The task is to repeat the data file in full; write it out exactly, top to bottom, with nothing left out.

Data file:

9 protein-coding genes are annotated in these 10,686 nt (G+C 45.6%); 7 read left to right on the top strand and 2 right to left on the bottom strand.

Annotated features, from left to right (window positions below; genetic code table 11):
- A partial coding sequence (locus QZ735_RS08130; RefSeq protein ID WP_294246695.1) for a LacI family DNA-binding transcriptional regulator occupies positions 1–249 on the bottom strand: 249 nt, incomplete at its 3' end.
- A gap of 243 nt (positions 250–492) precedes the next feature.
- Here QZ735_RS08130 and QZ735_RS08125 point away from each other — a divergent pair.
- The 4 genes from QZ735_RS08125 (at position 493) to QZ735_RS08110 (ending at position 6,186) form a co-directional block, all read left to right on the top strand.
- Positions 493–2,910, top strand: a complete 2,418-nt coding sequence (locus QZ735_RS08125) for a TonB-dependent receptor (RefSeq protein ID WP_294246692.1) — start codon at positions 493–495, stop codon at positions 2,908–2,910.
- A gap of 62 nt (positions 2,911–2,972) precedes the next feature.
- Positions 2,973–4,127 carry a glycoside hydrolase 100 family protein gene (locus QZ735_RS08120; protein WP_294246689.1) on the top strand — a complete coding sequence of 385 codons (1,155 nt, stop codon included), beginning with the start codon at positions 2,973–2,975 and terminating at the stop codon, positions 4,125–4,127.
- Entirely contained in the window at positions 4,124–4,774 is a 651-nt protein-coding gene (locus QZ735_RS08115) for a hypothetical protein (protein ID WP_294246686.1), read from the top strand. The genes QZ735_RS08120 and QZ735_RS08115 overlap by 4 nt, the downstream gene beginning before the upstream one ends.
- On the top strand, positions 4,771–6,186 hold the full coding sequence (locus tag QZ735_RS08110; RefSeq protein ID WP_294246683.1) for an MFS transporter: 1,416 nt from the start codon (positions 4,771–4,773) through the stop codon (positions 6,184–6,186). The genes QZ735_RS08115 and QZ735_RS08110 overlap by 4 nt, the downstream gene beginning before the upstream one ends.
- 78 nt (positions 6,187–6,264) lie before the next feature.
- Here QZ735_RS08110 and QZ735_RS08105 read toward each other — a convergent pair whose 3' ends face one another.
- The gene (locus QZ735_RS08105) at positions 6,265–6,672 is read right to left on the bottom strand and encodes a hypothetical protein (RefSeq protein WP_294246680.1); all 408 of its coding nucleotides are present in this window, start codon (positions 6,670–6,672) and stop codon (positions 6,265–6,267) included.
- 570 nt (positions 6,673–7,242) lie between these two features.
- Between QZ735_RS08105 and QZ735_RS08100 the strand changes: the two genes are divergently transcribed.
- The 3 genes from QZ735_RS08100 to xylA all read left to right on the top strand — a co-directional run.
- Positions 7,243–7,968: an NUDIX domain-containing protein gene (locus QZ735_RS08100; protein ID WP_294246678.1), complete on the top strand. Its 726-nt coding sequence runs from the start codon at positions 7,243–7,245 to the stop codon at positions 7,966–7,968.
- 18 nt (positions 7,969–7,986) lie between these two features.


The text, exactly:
9 protein-coding genes are annotated in these 10,686 nt (G+C 45.6%); 7 read left to right on the top strand and 2 right to left on the bottom strand.

Annotated features, from left to right (window positions below; genetic code table 11):
- A partial coding sequence (locus QZ735_RS08130; RefSeq protein ID WP_294246695.1) for a LacI family DNA-binding transcriptional regulator occupies positions 1–249 on the bottom strand: 249 nt, incomplete at its 3' end.
- A gap of 243 nt (positions 250–492) precedes the next feature.
- Here QZ735_RS08130 and QZ735_RS08125 point away from each other — a divergent pair.
- The 4 genes from QZ735_RS08125 (at position 493) to QZ735_RS08110 (ending at position 6,186) form a co-directional block, all read left to right on the top strand.
- Positions 493–2,910, top strand: a complete 2,418-nt coding sequence (locus QZ735_RS08125) for a TonB-dependent receptor (RefSeq protein ID WP_294246692.1) — start codon at positions 493–495, stop codon at positions 2,908–2,910.
- A gap of 62 nt (positions 2,911–2,972) precedes the next feature.
- Positions 2,973–4,127 carry a glycoside hydrolase 100 family protein gene (locus QZ735_RS08120; protein WP_294246689.1) on the top strand — a complete coding sequence of 385 codons (1,155 nt, stop codon included), beginning with the start codon at positions 2,973–2,975 and terminating at the stop codon, positions 4,125–4,127.
- Entirely contained in the window at positions 4,124–4,774 is a 651-nt protein-coding gene (locus QZ735_RS08115) for a hypothetical protein (protein ID WP_294246686.1), read from the top strand. The genes QZ735_RS08120 and QZ735_RS08115 overlap by 4 nt, the downstream gene beginning before the upstream one ends.
- On the top strand, positions 4,771–6,186 hold the full coding sequence (locus tag QZ735_RS08110; RefSeq protein ID WP_294246683.1) for an MFS transporter: 1,416 nt from the start codon (positions 4,771–4,773) through the stop codon (positions 6,184–6,186). The genes QZ735_RS08115 and QZ735_RS08110 overlap by 4 nt, the downstream gene beginning before the upstream one ends.
- 78 nt (positions 6,187–6,264) lie before the next feature.
- Here QZ735_RS08110 and QZ735_RS08105 read toward each other — a convergent pair whose 3' ends face one another.
- The gene (locus QZ735_RS08105) at positions 6,265–6,672 is read right to left on the bottom strand and encodes a hypothetical protein (RefSeq protein WP_294246680.1); all 408 of its coding nucleotides are present in this window, start codon (positions 6,670–6,672) and stop codon (positions 6,265–6,267) included.
- 570 nt (positions 6,673–7,242) lie between these two features.
- Between QZ735_RS08105 and QZ735_RS08100 the strand changes: the two genes are divergently transcribed.
- The 3 genes from QZ735_RS08100 to xylA all read left to right on the top strand — a co-directional run.
- Positions 7,243–7,968: an NUDIX domain-containing protein gene (locus QZ735_RS08100; protein ID WP_294246678.1), complete on the top strand. Its 726-nt coding sequence runs from the start codon at positions 7,243–7,245 to the stop codon at positions 7,966–7,968.
- 18 nt (positions 7,969–7,986) lie between these two features.